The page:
Mayo Clinic Review Confirms Hand Towels Most Hygienic Option
March 27th, 2013
It’s commonly known that proper hand hygiene is highly effective at killing germs and reducing infection. Yet, while hand washing gains all the attention, it has been found that hand drying plays a vital role in proper hand hygiene as well.
While damp hands can transfer up to 60,400 bacteria, properly dried hands can only spread 200 of them, thus reducing the risk of bacterial contamination and transmission. However, most people don’t have time to wait in line to dry their hands using the hand dryer. When they do, they often leave before their hands are completely dry, meaning that paper hand towels are more effective choice.
This was confirmed in the recently published Mayo Clinic Review that found when it comes to hygiene, paper towels are superior to air dryers and should be recommended in locations where hygiene is paramount.
Among the highlights, the review confirmed that:
- Because the transmission of bacteria is more likely to occur from wet skin than from dry skin, the proper drying of hands after washing should be an essential component of hand hygiene procedures.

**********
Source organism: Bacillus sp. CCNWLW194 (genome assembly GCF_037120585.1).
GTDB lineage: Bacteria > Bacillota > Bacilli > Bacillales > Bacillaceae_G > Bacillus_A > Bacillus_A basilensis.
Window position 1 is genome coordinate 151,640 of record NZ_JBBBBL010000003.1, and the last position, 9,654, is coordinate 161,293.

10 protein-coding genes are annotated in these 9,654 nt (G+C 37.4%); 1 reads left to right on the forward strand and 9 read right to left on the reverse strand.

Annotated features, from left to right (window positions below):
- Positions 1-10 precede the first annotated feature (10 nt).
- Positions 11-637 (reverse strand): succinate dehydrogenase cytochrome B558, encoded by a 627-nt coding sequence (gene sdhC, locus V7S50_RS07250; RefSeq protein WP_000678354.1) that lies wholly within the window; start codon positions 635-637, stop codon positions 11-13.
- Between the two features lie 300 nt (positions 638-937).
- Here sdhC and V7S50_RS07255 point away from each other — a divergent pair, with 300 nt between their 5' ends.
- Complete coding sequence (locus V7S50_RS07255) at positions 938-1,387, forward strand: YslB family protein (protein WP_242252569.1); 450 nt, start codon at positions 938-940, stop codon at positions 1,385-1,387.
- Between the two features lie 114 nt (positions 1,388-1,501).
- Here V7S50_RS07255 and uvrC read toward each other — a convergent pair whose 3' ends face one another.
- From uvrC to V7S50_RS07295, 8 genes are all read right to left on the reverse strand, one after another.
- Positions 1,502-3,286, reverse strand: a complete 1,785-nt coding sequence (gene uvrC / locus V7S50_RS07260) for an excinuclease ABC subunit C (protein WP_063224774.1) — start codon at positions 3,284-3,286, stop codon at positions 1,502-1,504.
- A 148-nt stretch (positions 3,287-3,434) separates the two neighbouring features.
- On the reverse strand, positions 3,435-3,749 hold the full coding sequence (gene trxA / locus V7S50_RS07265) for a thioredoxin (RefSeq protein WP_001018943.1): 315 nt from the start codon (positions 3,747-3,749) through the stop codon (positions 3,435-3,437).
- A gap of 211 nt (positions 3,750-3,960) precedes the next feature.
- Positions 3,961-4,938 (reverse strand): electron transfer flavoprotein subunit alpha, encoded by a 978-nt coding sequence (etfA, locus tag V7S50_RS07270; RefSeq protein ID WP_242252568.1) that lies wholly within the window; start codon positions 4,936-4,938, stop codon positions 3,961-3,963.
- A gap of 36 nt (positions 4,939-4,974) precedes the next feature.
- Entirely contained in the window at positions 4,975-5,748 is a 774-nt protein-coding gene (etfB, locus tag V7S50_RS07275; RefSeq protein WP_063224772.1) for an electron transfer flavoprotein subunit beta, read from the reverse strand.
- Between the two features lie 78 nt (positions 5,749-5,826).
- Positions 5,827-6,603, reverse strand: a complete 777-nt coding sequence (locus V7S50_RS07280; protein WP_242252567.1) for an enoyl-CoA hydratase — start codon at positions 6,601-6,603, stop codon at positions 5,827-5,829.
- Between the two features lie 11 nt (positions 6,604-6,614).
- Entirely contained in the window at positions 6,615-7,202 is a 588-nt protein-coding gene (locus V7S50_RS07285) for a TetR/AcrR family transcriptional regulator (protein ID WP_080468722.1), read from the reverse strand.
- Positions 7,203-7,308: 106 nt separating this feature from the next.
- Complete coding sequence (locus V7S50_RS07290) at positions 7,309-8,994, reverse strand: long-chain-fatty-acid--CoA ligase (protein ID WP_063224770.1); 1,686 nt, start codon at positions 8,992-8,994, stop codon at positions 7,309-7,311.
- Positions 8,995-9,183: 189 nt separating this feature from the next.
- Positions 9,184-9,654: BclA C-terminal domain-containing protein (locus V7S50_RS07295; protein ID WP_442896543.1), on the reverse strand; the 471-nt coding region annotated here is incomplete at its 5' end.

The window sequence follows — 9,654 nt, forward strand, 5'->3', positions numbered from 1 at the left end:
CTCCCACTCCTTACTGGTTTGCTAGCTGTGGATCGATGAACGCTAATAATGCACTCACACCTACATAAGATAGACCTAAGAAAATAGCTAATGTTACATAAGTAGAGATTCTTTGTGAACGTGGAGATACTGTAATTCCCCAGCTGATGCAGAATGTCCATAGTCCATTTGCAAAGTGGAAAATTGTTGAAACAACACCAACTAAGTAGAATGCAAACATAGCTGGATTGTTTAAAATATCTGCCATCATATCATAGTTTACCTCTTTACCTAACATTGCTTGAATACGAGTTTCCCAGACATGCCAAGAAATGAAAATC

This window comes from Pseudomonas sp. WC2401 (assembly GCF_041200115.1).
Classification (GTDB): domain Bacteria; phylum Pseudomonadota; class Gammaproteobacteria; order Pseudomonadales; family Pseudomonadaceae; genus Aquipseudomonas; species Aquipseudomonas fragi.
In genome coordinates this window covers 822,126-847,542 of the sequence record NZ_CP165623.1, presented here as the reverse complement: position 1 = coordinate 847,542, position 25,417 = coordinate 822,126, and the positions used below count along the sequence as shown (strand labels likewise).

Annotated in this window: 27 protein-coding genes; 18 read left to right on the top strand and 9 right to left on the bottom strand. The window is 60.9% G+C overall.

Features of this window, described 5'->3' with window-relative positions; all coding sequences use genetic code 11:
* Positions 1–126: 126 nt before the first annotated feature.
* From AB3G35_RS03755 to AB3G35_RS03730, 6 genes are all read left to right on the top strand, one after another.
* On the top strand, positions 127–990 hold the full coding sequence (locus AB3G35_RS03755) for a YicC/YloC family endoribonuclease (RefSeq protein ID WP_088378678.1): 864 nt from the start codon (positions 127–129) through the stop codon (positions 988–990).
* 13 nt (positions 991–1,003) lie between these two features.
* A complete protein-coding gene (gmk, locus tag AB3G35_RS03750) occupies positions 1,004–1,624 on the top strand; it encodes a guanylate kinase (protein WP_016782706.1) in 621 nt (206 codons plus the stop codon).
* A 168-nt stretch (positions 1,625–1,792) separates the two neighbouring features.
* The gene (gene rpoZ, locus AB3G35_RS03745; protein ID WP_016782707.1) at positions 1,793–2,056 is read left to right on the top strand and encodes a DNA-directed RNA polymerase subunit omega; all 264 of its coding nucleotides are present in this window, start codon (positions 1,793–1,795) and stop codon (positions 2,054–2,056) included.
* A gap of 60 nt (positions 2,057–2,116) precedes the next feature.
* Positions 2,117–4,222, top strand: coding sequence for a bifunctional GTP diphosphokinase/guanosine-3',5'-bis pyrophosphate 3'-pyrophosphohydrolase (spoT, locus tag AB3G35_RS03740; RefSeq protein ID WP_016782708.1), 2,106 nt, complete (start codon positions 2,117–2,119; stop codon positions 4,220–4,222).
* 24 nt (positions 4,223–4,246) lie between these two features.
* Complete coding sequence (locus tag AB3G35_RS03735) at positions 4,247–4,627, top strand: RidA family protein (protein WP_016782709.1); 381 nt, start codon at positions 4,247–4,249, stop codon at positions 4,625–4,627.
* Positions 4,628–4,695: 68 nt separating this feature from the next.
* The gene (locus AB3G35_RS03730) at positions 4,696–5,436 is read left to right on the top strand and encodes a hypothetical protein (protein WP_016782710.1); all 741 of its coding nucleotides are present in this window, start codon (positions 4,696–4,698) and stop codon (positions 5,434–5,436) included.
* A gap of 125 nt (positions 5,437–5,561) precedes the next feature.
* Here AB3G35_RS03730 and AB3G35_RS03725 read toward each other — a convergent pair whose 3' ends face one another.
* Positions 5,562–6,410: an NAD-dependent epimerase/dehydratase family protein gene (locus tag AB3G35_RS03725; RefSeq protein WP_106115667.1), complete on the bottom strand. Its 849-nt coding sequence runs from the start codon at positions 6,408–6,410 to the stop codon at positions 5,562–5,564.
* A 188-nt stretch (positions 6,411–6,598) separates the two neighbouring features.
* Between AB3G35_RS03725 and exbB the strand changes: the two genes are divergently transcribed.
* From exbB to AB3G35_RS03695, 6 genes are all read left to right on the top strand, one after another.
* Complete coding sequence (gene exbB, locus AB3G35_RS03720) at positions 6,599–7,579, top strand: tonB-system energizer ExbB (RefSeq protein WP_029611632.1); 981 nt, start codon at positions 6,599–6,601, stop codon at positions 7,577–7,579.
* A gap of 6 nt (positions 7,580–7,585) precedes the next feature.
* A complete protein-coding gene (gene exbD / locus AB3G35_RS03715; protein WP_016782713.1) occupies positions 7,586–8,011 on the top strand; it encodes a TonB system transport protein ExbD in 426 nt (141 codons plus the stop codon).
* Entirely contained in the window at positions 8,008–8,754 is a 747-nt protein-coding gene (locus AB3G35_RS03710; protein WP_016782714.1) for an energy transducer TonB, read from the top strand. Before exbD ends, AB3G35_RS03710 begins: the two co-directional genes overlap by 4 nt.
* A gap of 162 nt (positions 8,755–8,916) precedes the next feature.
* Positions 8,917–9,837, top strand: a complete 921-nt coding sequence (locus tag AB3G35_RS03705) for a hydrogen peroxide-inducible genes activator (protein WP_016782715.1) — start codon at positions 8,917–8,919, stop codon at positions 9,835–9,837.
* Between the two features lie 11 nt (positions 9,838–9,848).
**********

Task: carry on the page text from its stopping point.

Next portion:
- The hygienic efficacy of hand drying includes drying efficiency, the effective removal of bacterial and the prevention of cross-contamination.
- Drying hands thoroughly with single-use, disposable paper towels is the preferred method of hand drying and the provision of paper towels should be considered as a means of improving hand hygiene.
Taking this one step further, Cascades Tissue Group has redefined the hand towel's role in enhancing hygiene with the Cascades Antibacterial Paper Towel. The towel reduces bacterial contamination and transmission.
The distinctly green-colored Cascades Antibacterial Paper Towel can fit anywhere, doesn't require additional steps and compensates for people's imperfect hygiene habits without changing the way they wash or dry their hands. The towel releases the active ingredient Benzalkonium Chloride when in contact with wet hands. This active ingredient has been around since 1935 and is safely used in common products, including gel sanitizers, baby wipes and antiseptic skin solutions.
You can learn more about the product and proper hand hygiene tips at the Cascades AFH website.